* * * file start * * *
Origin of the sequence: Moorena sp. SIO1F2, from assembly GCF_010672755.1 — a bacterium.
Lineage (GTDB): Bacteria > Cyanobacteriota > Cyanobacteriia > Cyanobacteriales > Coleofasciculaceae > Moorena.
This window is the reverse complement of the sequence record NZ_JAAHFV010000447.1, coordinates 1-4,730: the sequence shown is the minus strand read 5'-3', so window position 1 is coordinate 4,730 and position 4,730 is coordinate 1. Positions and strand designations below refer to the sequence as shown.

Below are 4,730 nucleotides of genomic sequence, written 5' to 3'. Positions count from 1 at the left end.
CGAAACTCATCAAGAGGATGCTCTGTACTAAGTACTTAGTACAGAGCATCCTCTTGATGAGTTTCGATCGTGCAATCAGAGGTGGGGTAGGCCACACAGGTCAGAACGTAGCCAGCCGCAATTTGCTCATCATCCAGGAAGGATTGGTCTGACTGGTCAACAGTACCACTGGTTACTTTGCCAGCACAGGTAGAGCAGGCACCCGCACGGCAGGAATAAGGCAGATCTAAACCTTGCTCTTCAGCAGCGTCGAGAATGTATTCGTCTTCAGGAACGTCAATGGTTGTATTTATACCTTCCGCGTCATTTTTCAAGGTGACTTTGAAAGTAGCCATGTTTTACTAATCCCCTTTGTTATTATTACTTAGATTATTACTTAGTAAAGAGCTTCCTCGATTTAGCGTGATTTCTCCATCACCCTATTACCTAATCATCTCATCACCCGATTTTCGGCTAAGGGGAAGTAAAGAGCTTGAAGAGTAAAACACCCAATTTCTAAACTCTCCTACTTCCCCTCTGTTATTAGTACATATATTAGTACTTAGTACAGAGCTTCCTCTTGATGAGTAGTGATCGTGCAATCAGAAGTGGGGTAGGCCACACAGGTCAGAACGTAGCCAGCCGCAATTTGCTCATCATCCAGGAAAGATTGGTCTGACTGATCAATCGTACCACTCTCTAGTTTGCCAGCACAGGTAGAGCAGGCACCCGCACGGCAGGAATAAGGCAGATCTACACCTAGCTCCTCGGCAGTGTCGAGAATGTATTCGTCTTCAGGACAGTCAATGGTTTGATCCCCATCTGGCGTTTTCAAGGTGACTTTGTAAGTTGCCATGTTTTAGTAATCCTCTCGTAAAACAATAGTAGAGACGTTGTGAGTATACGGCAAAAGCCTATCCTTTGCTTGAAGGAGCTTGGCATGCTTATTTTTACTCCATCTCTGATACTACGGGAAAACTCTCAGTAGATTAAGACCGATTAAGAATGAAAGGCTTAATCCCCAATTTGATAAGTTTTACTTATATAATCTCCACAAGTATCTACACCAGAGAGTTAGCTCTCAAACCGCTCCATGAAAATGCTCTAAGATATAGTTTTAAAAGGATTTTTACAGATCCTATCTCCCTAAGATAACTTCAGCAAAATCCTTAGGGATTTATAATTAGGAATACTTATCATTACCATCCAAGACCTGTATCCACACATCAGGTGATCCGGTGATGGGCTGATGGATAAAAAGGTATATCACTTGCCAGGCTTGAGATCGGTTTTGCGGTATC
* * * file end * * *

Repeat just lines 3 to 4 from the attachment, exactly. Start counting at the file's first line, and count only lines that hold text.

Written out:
This window is the reverse complement of the sequence record NZ_JAAHFV010000447.1, coordinates 1-4,730: the sequence shown is the minus strand read 5'-3', so window position 1 is coordinate 4,730 and position 4,730 is coordinate 1. Positions and strand designations below refer to the sequence as shown.

Below are 4,730 nucleotides of genomic sequence, written 5' to 3'. Positions count from 1 at the left end.